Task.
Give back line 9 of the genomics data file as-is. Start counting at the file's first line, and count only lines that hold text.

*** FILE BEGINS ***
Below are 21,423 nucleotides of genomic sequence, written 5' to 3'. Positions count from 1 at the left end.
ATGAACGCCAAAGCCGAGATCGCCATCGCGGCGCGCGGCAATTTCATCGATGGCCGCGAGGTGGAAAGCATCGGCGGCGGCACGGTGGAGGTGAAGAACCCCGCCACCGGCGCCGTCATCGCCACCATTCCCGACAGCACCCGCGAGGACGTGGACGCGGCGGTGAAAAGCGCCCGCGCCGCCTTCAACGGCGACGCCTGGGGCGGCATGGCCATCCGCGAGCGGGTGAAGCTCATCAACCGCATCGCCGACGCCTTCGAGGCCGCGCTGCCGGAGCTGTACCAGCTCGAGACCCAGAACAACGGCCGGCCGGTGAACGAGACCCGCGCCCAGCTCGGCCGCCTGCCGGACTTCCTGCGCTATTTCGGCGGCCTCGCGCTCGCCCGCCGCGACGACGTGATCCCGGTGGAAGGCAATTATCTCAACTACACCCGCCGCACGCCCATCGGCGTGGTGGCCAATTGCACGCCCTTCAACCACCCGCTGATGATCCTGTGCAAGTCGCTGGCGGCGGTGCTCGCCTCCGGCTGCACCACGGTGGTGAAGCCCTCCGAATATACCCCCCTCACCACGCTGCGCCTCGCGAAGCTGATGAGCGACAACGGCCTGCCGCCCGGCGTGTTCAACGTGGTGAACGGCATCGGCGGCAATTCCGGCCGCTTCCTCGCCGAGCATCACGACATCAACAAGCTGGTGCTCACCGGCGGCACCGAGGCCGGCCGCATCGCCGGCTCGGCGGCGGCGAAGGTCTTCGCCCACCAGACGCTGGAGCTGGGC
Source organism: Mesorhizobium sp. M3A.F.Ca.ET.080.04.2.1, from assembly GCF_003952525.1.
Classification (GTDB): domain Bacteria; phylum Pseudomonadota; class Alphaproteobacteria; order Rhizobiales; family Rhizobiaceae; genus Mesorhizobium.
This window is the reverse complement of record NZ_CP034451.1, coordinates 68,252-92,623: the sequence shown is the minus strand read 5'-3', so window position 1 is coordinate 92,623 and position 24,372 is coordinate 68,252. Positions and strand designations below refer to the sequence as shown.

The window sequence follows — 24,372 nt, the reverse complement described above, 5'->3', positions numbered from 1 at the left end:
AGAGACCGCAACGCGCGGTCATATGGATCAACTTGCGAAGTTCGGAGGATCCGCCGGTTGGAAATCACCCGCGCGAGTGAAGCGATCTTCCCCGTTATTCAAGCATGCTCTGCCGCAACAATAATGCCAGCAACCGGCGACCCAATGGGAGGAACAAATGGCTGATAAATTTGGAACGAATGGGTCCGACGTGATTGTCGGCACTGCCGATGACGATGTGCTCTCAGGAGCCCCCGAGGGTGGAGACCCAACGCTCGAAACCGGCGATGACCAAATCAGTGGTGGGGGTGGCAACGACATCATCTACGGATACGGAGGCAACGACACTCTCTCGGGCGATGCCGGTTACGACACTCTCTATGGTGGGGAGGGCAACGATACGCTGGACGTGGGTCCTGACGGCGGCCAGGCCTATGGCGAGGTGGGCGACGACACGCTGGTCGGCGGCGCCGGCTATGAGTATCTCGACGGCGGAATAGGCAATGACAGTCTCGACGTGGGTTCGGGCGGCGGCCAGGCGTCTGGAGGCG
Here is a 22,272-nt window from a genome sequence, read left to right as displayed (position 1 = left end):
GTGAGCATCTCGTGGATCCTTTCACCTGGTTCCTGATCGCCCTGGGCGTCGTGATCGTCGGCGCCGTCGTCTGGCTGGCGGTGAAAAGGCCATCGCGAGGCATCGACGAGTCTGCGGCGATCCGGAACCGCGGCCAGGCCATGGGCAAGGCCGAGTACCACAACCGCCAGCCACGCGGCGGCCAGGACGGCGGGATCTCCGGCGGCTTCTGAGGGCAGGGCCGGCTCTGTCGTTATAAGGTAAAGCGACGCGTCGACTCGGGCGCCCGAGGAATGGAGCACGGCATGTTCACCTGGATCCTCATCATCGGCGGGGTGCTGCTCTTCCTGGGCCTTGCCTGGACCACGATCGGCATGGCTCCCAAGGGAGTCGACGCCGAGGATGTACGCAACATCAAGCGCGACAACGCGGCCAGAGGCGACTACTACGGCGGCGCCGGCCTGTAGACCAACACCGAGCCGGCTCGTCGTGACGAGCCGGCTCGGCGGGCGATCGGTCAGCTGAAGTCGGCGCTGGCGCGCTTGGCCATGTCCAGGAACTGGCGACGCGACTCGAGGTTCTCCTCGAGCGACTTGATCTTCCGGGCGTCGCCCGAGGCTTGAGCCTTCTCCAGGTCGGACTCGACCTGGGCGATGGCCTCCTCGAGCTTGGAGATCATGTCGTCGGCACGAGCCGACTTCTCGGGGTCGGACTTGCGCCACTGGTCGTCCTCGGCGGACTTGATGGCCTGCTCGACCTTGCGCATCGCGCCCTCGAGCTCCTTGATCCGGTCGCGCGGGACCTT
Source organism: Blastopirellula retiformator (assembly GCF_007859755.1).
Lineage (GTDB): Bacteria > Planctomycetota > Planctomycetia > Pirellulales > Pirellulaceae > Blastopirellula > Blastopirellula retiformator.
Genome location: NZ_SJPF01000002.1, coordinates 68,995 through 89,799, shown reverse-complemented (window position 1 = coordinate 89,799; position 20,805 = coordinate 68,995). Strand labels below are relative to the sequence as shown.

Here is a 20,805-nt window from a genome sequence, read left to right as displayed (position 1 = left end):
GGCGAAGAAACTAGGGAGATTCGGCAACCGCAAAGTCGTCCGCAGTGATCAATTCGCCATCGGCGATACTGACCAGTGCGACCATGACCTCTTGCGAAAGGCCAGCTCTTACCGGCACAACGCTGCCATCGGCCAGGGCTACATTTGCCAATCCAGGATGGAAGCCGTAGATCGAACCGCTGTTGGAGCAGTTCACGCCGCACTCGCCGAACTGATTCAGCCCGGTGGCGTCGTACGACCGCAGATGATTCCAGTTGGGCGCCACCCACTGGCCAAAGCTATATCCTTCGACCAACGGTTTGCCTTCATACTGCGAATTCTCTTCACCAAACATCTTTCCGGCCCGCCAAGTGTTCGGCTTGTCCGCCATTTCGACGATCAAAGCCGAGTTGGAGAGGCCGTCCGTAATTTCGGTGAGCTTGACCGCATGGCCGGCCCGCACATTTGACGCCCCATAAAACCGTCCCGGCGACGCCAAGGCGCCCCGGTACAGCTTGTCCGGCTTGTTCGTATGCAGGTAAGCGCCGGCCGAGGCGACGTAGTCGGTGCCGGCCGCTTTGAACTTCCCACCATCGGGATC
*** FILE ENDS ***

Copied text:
GTGAGCATCTCGTGGATCCTTTCACCTGGTTCCTGATCGCCCTGGGCGTCGTGATCGTCGGCGCCGTCGTCTGGCTGGCGGTGAAAAGGCCATCGCGAGGCATCGACGAGTCTGCGGCGATCCGGAACCGCGGCCAGGCCATGGGCAAGGCCGAGTACCACAACCGCCAGCCACGCGGCGGCCAGGACGGCGGGATCTCCGGCGGCTTCTGAGGGCAGGGCCGGCTCTGTCGTTATAAGGTAAAGCGACGCGTCGACTCGGGCGCCCGAGGAATGGAGCACGGCATGTTCACCTGGATCCTCATCATCGGCGGGGTGCTGCTCTTCCTGGGCCTTGCCTGGACCACGATCGGCATGGCTCCCAAGGGAGTCGACGCCGAGGATGTACGCAACATCAAGCGCGACAACGCGGCCAGAGGCGACTACTACGGCGGCGCCGGCCTGTAGACCAACACCGAGCCGGCTCGTCGTGACGAGCCGGCTCGGCGGGCGATCGGTCAGCTGAAGTCGGCGCTGGCGCGCTTGGCCATGTCCAGGAACTGGCGACGCGACTCGAGGTTCTCCTCGAGCGACTTGATCTTCCGGGCGTCGCCCGAGGCTTGAGCCTTCTCCAGGTCGGACTCGACCTGGGCGATGGCCTCCTCGAGCTTGGAGATCATGTCGTCGGCACGAGCCGACTTCTCGGGGTCGGACTTGCGCCACTGGTCGTCCTCGGCGGACTTGATGGCCTGCTCGACCTTGCGCATCGCGCCCTCGAGCTCCTTGATCCGGTCGCGCGGGACCTT